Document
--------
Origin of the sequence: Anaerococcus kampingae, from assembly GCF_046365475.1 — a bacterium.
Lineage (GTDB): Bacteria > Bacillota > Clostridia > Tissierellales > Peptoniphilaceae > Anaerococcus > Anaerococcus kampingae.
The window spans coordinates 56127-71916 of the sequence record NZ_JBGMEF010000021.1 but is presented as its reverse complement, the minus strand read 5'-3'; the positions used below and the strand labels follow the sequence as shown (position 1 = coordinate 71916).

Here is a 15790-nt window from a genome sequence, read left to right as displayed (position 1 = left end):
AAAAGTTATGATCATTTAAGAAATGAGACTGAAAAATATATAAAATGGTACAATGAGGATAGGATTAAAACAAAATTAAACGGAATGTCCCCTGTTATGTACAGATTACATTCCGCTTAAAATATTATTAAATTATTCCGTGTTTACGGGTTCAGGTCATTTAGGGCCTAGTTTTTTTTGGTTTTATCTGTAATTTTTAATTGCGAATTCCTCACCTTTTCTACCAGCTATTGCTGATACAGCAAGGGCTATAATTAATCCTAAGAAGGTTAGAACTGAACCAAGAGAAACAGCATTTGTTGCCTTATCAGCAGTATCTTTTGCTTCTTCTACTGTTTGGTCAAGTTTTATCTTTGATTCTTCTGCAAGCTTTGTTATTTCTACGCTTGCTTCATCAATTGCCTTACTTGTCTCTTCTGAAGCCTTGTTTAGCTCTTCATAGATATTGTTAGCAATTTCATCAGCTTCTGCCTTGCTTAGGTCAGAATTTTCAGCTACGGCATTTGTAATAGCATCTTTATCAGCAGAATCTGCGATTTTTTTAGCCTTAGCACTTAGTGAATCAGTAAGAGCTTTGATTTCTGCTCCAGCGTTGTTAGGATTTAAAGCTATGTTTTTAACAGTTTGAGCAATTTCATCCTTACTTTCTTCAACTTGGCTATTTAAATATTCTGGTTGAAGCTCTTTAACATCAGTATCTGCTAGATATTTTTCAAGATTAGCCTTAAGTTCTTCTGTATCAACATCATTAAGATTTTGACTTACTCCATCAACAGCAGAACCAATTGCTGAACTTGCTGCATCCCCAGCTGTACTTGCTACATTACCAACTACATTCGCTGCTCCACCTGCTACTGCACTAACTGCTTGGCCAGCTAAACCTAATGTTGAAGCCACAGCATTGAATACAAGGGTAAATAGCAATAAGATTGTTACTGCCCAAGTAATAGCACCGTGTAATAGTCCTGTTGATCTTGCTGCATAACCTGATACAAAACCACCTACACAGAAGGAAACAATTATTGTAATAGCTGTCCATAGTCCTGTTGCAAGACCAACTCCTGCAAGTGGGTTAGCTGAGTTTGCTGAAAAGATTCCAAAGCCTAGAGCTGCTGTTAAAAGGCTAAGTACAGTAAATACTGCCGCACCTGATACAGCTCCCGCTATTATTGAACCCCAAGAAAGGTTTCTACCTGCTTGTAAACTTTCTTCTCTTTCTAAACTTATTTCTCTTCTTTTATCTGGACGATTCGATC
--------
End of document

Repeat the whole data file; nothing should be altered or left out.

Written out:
Origin of the sequence: Anaerococcus kampingae, from assembly GCF_046365475.1 — a bacterium.
Lineage (GTDB): Bacteria > Bacillota > Clostridia > Tissierellales > Peptoniphilaceae > Anaerococcus > Anaerococcus kampingae.
The window spans coordinates 56127-71916 of the sequence record NZ_JBGMEF010000021.1 but is presented as its reverse complement, the minus strand read 5'-3'; the positions used below and the strand labels follow the sequence as shown (position 1 = coordinate 71916).

Here is a 15790-nt window from a genome sequence, read left to right as displayed (position 1 = left end):
AAAAGTTATGATCATTTAAGAAATGAGACTGAAAAATATATAAAATGGTACAATGAGGATAGGATTAAAACAAAATTAAACGGAATGTCCCCTGTTATGTACAGATTACATTCCGCTTAAAATATTATTAAATTATTCCGTGTTTACGGGTTCAGGTCATTTAGGGCCTAGTTTTTTTTGGTTTTATCTGTAATTTTTAATTGCGAATTCCTCACCTTTTCTACCAGCTATTGCTGATACAGCAAGGGCTATAATTAATCCTAAGAAGGTTAGAACTGAACCAAGAGAAACAGCATTTGTTGCCTTATCAGCAGTATCTTTTGCTTCTTCTACTGTTTGGTCAAGTTTTATCTTTGATTCTTCTGCAAGCTTTGTTATTTCTACGCTTGCTTCATCAATTGCCTTACTTGTCTCTTCTGAAGCCTTGTTTAGCTCTTCATAGATATTGTTAGCAATTTCATCAGCTTCTGCCTTGCTTAGGTCAGAATTTTCAGCTACGGCATTTGTAATAGCATCTTTATCAGCAGAATCTGCGATTTTTTTAGCCTTAGCACTTAGTGAATCAGTAAGAGCTTTGATTTCTGCTCCAGCGTTGTTAGGATTTAAAGCTATGTTTTTAACAGTTTGAGCAATTTCATCCTTACTTTCTTCAACTTGGCTATTTAAATATTCTGGTTGAAGCTCTTTAACATCAGTATCTGCTAGATATTTTTCAAGATTAGCCTTAAGTTCTTCTGTATCAACATCATTAAGATTTTGACTTACTCCATCAACAGCAGAACCAATTGCTGAACTTGCTGCATCCCCAGCTGTACTTGCTACATTACCAACTACATTCGCTGCTCCACCTGCTACTGCACTAACTGCTTGGCCAGCTAAACCTAATGTTGAAGCCACAGCATTGAATACAAGGGTAAATAGCAATAAGATTGTTACTGCCCAAGTAATAGCACCGTGTAATAGTCCTGTTGATCTTGCTGCATAACCTGATACAAAACCACCTACACAGAAGGAAACAATTATTGTAATAGCTGTCCATAGTCCTGTTGCAAGACCAACTCCTGCAAGTGGGTTAGCTGAGTTTGCTGAAAAGATTCCAAAGCCTAGAGCTGCTGTTAAAAGGCTAAGTACAGTAAATACTGCCGCACCTGATACAGCTCCCGCTATTATTGAACCCCAAGAAAGGTTTCTACCTGCTTGTAAACTTTCTTCTCTTTCTAAACTTATTTCTCTTCTTTTATCTGGACGATTCGATC